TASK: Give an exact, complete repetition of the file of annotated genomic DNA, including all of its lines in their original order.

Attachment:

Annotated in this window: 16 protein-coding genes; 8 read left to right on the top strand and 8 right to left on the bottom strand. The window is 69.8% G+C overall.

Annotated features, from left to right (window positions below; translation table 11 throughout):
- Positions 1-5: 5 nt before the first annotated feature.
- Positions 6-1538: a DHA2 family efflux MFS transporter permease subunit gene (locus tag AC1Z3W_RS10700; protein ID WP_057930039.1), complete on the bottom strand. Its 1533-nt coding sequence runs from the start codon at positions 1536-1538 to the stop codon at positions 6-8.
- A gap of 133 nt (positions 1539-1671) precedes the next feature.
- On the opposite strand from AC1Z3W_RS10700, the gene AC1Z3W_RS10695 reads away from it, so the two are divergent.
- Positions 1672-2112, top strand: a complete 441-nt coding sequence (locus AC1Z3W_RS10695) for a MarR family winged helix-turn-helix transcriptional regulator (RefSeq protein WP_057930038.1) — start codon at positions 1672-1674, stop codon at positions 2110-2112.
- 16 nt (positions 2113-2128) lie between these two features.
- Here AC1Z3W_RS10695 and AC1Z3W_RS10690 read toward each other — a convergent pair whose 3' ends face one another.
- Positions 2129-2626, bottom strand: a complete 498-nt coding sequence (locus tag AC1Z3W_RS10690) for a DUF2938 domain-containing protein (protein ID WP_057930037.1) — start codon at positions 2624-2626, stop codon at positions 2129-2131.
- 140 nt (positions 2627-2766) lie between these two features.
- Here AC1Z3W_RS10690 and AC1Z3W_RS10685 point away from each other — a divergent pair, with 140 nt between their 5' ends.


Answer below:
Annotated in this window: 16 protein-coding genes; 8 read left to right on the top strand and 8 right to left on the bottom strand. The window is 69.8% G+C overall.

Annotated features, from left to right (window positions below; translation table 11 throughout):
- Positions 1-5: 5 nt before the first annotated feature.
- Positions 6-1538: a DHA2 family efflux MFS transporter permease subunit gene (locus tag AC1Z3W_RS10700; protein ID WP_057930039.1), complete on the bottom strand. Its 1533-nt coding sequence runs from the start codon at positions 1536-1538 to the stop codon at positions 6-8.
- A gap of 133 nt (positions 1539-1671) precedes the next feature.
- On the opposite strand from AC1Z3W_RS10700, the gene AC1Z3W_RS10695 reads away from it, so the two are divergent.
- Positions 1672-2112, top strand: a complete 441-nt coding sequence (locus AC1Z3W_RS10695) for a MarR family winged helix-turn-helix transcriptional regulator (RefSeq protein WP_057930038.1) — start codon at positions 1672-1674, stop codon at positions 2110-2112.
- 16 nt (positions 2113-2128) lie between these two features.
- Here AC1Z3W_RS10695 and AC1Z3W_RS10690 read toward each other — a convergent pair whose 3' ends face one another.
- Positions 2129-2626, bottom strand: a complete 498-nt coding sequence (locus tag AC1Z3W_RS10690) for a DUF2938 domain-containing protein (protein ID WP_057930037.1) — start codon at positions 2624-2626, stop codon at positions 2129-2131.
- 140 nt (positions 2627-2766) lie between these two features.
- Here AC1Z3W_RS10690 and AC1Z3W_RS10685 point away from each other — a divergent pair, with 140 nt between their 5' ends.